We've had two more trips since that first time. Once for five days at Spruce Row Campground (she didn't like the well water there), and a return trip this past weekend to the KOA. She still barks at passing dogs, and she doesn't like it much when I leave on an errand. Otherwise, camping with our dog has worked out just fine.

I'm very glad that Layla likes camping. Now that we've done it, I can't imagine going away without her. The thought of boarding her while we're off camping doesn't appeal one bit. She's good company, and faithfully guards our campsite the whole time. Funny, though -- she's always happy to hop back in the truck and cruise on home when we're done camping.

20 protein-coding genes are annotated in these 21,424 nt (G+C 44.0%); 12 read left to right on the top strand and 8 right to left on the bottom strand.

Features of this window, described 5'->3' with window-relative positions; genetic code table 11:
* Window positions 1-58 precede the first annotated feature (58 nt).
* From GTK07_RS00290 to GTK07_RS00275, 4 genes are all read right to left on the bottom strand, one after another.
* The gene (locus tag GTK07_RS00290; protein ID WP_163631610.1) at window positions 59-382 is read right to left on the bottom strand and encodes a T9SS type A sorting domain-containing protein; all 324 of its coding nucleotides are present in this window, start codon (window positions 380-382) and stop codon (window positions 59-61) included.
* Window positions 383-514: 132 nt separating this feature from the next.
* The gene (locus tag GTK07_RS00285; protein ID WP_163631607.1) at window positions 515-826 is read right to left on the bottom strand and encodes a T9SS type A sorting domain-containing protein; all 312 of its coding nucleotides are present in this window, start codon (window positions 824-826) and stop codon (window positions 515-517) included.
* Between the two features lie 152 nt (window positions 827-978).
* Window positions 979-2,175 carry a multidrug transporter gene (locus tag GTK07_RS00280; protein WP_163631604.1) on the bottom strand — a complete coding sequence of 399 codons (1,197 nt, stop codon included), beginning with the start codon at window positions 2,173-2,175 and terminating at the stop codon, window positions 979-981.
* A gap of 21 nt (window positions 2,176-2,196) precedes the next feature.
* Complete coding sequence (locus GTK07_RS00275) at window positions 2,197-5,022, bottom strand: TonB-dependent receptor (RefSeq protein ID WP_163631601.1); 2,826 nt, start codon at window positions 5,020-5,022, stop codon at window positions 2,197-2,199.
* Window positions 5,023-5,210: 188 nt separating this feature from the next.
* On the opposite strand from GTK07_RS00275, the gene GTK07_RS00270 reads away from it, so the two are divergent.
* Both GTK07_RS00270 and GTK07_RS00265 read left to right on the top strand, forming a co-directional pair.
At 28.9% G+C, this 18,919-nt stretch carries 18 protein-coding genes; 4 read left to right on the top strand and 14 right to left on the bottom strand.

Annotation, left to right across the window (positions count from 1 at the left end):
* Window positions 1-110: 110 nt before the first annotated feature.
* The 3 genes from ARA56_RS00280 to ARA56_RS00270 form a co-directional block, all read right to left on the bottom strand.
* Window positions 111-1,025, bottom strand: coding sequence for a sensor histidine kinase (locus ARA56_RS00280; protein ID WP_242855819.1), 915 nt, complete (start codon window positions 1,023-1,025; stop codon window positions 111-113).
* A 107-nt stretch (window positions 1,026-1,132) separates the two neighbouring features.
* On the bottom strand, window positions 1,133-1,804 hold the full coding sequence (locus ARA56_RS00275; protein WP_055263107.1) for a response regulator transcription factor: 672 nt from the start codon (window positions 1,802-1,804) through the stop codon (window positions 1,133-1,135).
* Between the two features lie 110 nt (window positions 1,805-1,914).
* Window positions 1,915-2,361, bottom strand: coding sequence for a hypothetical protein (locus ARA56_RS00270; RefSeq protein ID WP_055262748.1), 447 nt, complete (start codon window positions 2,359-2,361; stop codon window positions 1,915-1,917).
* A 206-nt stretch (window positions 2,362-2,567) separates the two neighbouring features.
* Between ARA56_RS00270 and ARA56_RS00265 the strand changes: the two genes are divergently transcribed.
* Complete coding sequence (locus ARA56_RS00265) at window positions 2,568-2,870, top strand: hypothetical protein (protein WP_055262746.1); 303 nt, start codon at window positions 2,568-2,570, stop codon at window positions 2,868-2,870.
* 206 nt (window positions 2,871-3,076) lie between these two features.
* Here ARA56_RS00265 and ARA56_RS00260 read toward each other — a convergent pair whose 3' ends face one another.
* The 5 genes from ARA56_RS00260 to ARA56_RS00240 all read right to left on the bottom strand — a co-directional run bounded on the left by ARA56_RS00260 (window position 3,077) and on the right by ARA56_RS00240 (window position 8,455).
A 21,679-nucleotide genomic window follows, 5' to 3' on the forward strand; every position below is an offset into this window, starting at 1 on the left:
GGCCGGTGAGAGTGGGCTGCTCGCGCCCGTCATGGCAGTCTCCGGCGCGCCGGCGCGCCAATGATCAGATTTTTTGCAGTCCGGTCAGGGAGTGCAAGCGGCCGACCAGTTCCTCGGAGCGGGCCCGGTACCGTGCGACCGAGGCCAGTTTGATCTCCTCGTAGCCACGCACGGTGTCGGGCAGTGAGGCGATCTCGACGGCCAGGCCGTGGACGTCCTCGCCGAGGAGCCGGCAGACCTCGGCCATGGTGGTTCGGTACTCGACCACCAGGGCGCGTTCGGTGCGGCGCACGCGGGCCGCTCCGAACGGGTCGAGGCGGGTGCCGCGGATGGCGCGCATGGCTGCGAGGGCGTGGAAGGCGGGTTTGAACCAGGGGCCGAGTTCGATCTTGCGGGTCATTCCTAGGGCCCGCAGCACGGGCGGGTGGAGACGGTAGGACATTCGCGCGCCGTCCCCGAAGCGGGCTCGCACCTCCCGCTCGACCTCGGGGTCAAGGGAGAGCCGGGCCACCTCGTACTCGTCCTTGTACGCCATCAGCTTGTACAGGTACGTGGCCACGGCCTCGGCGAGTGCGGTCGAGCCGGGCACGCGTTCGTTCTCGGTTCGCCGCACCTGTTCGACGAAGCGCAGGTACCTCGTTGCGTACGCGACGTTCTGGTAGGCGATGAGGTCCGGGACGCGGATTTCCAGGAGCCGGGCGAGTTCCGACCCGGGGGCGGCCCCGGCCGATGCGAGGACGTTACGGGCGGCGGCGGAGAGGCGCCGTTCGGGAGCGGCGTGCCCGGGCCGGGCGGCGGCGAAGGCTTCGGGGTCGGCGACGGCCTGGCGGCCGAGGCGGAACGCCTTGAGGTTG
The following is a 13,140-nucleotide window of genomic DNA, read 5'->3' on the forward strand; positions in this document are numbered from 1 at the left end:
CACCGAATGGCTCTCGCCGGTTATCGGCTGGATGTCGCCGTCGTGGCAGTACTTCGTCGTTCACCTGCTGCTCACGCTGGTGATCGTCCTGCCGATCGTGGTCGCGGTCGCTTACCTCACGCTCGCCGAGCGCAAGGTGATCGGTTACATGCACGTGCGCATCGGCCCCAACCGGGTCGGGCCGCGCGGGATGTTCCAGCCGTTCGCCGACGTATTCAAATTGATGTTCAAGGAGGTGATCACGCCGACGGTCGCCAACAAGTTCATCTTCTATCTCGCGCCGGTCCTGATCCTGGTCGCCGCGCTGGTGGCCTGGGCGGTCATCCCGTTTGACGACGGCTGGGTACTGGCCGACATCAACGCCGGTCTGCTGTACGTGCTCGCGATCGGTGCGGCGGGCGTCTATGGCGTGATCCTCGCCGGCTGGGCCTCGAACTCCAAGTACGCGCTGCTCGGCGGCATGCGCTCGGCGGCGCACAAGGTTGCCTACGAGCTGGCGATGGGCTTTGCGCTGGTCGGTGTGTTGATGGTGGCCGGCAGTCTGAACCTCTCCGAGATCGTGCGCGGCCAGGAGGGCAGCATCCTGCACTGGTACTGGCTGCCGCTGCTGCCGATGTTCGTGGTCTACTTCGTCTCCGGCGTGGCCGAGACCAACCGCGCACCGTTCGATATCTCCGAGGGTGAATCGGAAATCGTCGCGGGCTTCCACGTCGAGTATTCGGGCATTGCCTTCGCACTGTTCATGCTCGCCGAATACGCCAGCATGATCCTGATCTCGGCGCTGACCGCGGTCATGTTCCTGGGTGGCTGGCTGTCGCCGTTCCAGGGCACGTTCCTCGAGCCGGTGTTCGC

How about you? Do you camp with your dog(s)? Have you had any weird experiences doing that, or have any great advice to share?

Signs, Signs -- Why can't highway signs work better?

by Jim Bessey

highways signs from Writing for Designers, Geo Mason Univ
Image from a great sign article at Writing for Designers, Geo Mason U
Why are highway signs so often barely adequate? Anyone who drives a big Class A motorhome or pulls a trailer far from home knows exactly what I mean. When expressways divide or have complicated exits, why aren't the signs better? Why don't we get better warnings for major lane changes?

We don't all use GPS. Some of us just print out the MapQuest directions, or --heaven forbid!-- use ordinary paper road maps. Maybe we don't like that metallic voice yakking in our ears like a back seat mother-in-law. So we need good signs. We need advance notice.

Those are the drivers you see in panic mode

Add my truck and camper together and I've got a 10,000-pound train that's over 40 feet long. You don't want me to have to make a sudden lane change right in front of you. Ever seen a camping trailer on its side in the median? I have, and it's not pretty.

from Jacksonville.com article